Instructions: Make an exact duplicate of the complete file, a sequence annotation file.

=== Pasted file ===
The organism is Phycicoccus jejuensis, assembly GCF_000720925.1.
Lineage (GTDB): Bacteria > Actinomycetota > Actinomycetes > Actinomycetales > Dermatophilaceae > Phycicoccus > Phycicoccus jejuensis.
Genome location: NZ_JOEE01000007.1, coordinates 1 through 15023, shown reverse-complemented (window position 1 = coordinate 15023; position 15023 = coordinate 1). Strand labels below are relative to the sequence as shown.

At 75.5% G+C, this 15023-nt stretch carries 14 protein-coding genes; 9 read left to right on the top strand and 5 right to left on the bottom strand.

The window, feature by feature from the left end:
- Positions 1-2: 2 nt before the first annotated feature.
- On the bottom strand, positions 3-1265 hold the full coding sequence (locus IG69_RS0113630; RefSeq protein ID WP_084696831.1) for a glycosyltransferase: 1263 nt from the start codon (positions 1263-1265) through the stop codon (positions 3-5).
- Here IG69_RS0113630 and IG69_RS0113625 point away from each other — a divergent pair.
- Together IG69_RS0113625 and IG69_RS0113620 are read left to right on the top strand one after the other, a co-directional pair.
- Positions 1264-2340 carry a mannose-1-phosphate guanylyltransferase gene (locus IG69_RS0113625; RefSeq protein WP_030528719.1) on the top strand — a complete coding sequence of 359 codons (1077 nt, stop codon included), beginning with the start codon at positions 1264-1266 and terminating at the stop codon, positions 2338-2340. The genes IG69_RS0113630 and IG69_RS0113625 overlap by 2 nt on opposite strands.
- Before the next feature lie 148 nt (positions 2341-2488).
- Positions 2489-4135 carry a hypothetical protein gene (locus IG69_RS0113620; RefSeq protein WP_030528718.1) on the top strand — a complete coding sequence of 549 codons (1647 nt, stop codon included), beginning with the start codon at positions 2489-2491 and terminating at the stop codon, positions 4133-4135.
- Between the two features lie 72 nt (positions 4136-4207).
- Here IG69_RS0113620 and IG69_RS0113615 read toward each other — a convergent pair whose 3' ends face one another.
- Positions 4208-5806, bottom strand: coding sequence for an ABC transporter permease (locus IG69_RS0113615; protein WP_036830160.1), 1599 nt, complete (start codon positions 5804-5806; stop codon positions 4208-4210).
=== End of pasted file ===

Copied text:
The organism is Phycicoccus jejuensis, assembly GCF_000720925.1.
Lineage (GTDB): Bacteria > Actinomycetota > Actinomycetes > Actinomycetales > Dermatophilaceae > Phycicoccus > Phycicoccus jejuensis.
Genome location: NZ_JOEE01000007.1, coordinates 1 through 15023, shown reverse-complemented (window position 1 = coordinate 15023; position 15023 = coordinate 1). Strand labels below are relative to the sequence as shown.

At 75.5% G+C, this 15023-nt stretch carries 14 protein-coding genes; 9 read left to right on the top strand and 5 right to left on the bottom strand.

The window, feature by feature from the left end:
- Positions 1-2: 2 nt before the first annotated feature.
- On the bottom strand, positions 3-1265 hold the full coding sequence (locus IG69_RS0113630; RefSeq protein ID WP_084696831.1) for a glycosyltransferase: 1263 nt from the start codon (positions 1263-1265) through the stop codon (positions 3-5).
- Here IG69_RS0113630 and IG69_RS0113625 point away from each other — a divergent pair.
- Together IG69_RS0113625 and IG69_RS0113620 are read left to right on the top strand one after the other, a co-directional pair.
- Positions 1264-2340 carry a mannose-1-phosphate guanylyltransferase gene (locus IG69_RS0113625; RefSeq protein WP_030528719.1) on the top strand — a complete coding sequence of 359 codons (1077 nt, stop codon included), beginning with the start codon at positions 1264-1266 and terminating at the stop codon, positions 2338-2340. The genes IG69_RS0113630 and IG69_RS0113625 overlap by 2 nt on opposite strands.
- Before the next feature lie 148 nt (positions 2341-2488).
- Positions 2489-4135 carry a hypothetical protein gene (locus IG69_RS0113620; RefSeq protein WP_030528718.1) on the top strand — a complete coding sequence of 549 codons (1647 nt, stop codon included), beginning with the start codon at positions 2489-2491 and terminating at the stop codon, positions 4133-4135.
- Between the two features lie 72 nt (positions 4136-4207).
- Here IG69_RS0113620 and IG69_RS0113615 read toward each other — a convergent pair whose 3' ends face one another.
- Positions 4208-5806, bottom strand: coding sequence for an ABC transporter permease (locus IG69_RS0113615; protein WP_036830160.1), 1599 nt, complete (start codon positions 5804-5806; stop codon positions 4208-4210).